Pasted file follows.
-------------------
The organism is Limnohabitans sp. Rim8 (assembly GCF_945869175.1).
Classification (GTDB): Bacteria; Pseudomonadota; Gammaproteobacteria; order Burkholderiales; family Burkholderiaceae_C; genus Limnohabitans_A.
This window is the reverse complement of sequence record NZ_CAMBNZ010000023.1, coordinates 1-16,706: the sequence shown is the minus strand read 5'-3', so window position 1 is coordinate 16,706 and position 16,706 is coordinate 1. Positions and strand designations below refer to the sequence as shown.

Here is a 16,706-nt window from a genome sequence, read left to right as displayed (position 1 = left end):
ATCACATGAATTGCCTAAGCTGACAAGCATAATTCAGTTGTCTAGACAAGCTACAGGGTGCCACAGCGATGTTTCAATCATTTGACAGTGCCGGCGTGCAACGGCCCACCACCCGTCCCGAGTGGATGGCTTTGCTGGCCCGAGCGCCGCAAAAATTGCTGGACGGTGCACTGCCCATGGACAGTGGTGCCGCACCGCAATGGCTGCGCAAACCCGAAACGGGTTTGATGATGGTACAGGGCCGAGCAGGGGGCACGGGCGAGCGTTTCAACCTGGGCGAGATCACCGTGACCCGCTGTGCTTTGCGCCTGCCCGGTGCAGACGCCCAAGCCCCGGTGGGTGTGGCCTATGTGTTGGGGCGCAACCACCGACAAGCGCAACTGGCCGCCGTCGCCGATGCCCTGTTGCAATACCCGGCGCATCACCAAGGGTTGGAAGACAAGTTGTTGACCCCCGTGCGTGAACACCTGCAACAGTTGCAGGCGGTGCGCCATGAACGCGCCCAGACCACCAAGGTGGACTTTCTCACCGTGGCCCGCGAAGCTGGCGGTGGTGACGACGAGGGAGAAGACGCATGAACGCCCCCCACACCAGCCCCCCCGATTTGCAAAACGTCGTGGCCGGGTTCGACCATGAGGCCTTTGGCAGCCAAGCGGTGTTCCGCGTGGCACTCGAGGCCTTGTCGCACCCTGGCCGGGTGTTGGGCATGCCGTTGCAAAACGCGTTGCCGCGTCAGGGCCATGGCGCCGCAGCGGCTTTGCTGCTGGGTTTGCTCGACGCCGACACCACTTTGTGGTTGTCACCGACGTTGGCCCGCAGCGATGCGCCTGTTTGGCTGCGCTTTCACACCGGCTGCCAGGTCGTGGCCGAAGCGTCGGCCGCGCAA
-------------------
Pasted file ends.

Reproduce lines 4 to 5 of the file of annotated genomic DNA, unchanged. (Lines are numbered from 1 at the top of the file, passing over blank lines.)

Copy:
Here is a 16,706-nt window from a genome sequence, read left to right as displayed (position 1 = left end):
ATCACATGAATTGCCTAAGCTGACAAGCATAATTCAGTTGTCTAGACAAGCTACAGGGTGCCACAGCGATGTTTCAATCATTTGACAGTGCCGGCGTGCAACGGCCCACCACCCGTCCCGAGTGGATGGCTTTGCTGGCCCGAGCGCCGCAAAAATTGCTGGACGGTGCACTGCCCATGGACAGTGGTGCCGCACCGCAATGGCTGCGCAAACCCGAAACGGGTTTGATGATGGTACAGGGCCGAGCAGGGGGCACGGGCGAGCGTTTCAACCTGGGCGAGATCACCGTGACCCGCTGTGCTTTGCGCCTGCCCGGTGCAGACGCCCAAGCCCCGGTGGGTGTGGCCTATGTGTTGGGGCGCAACCACCGACAAGCGCAACTGGCCGCCGTCGCCGATGCCCTGTTGCAATACCCGGCGCATCACCAAGGGTTGGAAGACAAGTTGTTGACCCCCGTGCGTGAACACCTGCAACAGTTGCAGGCGGTGCGCCATGAACGCGCCCAGACCACCAAGGTGGACTTTCTCACCGTGGCCCGCGAAGCTGGCGGTGGTGACGACGAGGGAGAAGACGCATGAACGCCCCCCACACCAGCCCCCCCGATTTGCAAAACGTCGTGGCCGGGTTCGACCATGAGGCCTTTGGCAGCCAAGCGGTGTTCCGCGTGGCACTCGAGGCCTTGTCGCACCCTGGCCGGGTGTTGGGCATGCCGTTGCAAAACGCGTTGCCGCGTCAGGGCCATGGCGCCGCAGCGGCTTTGCTGCTGGGTTTGCTCGACGCCGACACCACTTTGTGGTTGTCACCGACGTTGGCCCGCAGCGATGCGCCTGTTTGGCTGCGCTTTCACACCGGCTGCCAGGTCGTGGCCGAAGCGTCGGCCGCGCAA